Decisions, real and imaginary

When I worked on case studies in school, I always wondered why real life decision makers could not see the solutions as easily as we students could. The simple answer was that they did not have all the facts that we did.  A slightly more  sophisticated explanation was that they did not have all the fact laid out for them as we did.  But the biggest reason was that we were merely answering questions, whereas they need to determine what questions to ask and what values to prioritize.

How to do something is often much clearer than knowing what to do. Understanding what to do, in turn, depends on a deep understanding of the environment and the available options and then figuring out the essence of the problem. This is the hard part and the part we often skip over or refuse to do. We want to jump in and get to the serious work of deciding. Most of us have limited patience with framing the problem and parameters. Thinking about the problems looks too much like inactivity. Once you got that down, however, solutions often seem self-evident.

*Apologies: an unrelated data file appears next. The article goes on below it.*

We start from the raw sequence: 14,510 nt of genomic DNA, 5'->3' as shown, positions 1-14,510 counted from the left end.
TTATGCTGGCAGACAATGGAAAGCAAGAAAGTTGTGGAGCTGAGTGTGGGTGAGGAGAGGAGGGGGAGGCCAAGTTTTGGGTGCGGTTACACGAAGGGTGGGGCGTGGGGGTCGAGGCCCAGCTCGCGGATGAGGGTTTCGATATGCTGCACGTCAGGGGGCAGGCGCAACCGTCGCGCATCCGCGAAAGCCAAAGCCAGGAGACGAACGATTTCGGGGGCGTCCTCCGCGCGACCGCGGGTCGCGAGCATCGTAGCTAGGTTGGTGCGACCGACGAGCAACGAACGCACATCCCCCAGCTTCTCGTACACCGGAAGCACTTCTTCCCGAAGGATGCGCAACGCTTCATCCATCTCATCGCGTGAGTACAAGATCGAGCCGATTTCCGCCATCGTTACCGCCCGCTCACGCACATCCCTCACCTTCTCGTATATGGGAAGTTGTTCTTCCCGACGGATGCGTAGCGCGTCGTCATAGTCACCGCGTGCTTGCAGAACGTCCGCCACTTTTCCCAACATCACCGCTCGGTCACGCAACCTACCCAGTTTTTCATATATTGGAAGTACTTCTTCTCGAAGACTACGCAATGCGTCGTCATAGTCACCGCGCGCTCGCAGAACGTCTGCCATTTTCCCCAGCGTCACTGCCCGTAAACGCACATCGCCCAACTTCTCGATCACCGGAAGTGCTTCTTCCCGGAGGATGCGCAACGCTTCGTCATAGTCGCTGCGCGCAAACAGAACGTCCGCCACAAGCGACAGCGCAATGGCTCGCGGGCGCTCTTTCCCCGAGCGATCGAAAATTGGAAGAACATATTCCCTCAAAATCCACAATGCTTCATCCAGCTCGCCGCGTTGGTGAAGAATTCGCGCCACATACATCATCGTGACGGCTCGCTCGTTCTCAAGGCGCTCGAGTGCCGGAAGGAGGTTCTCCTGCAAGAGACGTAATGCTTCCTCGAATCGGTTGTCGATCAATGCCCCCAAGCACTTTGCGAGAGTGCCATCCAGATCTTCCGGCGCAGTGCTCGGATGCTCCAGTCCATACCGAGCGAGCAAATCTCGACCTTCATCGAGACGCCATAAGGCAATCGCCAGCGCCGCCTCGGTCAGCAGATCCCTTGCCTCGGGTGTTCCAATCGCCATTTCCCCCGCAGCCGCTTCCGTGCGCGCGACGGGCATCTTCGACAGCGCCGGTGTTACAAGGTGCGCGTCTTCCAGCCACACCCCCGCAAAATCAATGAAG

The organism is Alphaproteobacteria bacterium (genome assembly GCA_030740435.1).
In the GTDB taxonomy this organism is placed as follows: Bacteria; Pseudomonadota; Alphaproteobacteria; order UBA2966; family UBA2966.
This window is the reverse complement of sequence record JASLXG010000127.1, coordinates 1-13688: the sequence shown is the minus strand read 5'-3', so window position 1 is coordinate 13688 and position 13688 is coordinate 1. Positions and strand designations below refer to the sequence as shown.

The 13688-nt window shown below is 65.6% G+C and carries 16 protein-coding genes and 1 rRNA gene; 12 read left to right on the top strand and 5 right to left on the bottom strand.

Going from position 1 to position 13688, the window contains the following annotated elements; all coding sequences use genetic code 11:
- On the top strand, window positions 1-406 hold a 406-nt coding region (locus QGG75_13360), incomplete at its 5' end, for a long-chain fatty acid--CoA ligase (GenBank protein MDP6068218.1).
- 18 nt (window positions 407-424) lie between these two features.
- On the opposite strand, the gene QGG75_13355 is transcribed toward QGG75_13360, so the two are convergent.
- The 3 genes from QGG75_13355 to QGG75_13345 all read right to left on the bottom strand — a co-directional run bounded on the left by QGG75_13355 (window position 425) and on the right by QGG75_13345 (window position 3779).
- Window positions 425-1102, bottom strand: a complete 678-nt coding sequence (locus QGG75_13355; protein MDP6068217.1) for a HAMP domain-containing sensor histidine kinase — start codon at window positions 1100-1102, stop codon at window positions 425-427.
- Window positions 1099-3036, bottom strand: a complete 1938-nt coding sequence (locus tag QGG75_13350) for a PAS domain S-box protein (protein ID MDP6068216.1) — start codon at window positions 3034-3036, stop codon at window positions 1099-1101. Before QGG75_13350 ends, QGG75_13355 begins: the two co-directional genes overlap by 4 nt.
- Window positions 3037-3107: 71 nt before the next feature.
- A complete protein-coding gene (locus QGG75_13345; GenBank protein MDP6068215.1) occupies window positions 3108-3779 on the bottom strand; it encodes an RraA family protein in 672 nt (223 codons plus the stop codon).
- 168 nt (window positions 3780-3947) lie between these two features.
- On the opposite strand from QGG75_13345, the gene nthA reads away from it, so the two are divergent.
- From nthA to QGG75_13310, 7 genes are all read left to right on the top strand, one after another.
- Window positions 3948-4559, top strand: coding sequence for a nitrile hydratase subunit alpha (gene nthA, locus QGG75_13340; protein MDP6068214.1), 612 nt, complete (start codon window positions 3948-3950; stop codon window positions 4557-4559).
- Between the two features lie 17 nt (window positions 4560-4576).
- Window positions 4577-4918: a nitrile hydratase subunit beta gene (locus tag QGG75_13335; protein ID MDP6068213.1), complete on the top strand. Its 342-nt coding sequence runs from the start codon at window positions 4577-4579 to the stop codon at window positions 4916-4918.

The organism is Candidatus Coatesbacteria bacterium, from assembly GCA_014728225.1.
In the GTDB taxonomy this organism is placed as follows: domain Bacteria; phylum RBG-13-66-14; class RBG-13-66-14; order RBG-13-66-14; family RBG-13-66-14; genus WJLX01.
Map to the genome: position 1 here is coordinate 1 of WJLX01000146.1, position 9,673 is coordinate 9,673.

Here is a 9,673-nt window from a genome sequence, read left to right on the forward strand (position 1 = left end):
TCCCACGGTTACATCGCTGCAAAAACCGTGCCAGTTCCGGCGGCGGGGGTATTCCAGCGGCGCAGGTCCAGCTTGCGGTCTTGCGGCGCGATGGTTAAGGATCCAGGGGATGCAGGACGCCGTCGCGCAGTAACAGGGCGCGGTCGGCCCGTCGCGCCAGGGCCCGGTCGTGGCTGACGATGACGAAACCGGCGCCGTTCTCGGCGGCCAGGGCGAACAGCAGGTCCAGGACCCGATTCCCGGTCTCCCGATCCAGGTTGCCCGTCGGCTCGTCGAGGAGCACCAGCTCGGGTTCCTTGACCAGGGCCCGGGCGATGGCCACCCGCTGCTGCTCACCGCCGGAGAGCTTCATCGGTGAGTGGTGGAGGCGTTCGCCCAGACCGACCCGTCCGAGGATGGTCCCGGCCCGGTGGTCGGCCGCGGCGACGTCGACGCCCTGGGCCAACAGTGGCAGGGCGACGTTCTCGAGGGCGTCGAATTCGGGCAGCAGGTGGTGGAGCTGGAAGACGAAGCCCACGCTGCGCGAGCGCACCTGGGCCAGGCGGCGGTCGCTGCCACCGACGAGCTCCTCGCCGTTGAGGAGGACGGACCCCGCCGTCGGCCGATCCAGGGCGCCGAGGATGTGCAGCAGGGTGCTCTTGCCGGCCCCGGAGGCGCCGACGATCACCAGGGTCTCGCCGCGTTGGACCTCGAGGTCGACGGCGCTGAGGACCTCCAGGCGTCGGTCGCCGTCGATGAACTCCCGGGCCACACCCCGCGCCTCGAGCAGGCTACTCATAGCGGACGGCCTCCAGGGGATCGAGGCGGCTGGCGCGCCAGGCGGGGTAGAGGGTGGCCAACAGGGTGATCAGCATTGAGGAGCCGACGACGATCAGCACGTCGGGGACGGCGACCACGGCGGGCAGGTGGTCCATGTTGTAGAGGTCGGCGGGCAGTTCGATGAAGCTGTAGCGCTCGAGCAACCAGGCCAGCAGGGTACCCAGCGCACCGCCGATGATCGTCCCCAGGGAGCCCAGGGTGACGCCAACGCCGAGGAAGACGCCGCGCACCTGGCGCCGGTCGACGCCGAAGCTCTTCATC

Case studies are easier than real life because all the heavy intellectual lifting has been done and the problem simplified, defined.  It is the same reason that people looking backward from today often can’t understand the dilemmas faced by people looking forward in the past, why most people are much more successful in theoretical retrospect than they are in the here and now. Of course, figuring out the solution in an academic sense is much easier than making it work in the real world, but that is another story.

My picture shows a pig and chicken in Acre. It is not unrelated to my text. One of my management maxims is to to separate  commitment from mere involvement. You can tell the difference when you look at  your ham and eggs breakfast. The chicken is only involved; the pig is committed.